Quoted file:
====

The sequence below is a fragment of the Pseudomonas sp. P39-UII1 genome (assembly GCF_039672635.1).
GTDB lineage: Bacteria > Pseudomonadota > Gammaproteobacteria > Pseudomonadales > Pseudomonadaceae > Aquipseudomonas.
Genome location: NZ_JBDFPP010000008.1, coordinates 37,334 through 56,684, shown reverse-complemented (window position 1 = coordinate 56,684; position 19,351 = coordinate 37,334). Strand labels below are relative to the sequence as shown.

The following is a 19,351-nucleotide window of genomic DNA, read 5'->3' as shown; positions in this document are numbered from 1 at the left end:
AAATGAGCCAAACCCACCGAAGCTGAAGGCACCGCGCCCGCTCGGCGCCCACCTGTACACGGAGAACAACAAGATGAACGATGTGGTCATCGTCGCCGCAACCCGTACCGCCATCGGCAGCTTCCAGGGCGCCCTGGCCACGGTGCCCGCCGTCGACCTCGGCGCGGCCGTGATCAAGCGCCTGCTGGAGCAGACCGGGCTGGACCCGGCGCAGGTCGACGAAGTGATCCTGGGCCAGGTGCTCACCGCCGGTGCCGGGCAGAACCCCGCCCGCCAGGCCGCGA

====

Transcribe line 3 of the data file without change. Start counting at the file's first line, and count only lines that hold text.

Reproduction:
Genome location: NZ_JBDFPP010000008.1, coordinates 37,334 through 56,684, shown reverse-complemented (window position 1 = coordinate 56,684; position 19,351 = coordinate 37,334). Strand labels below are relative to the sequence as shown.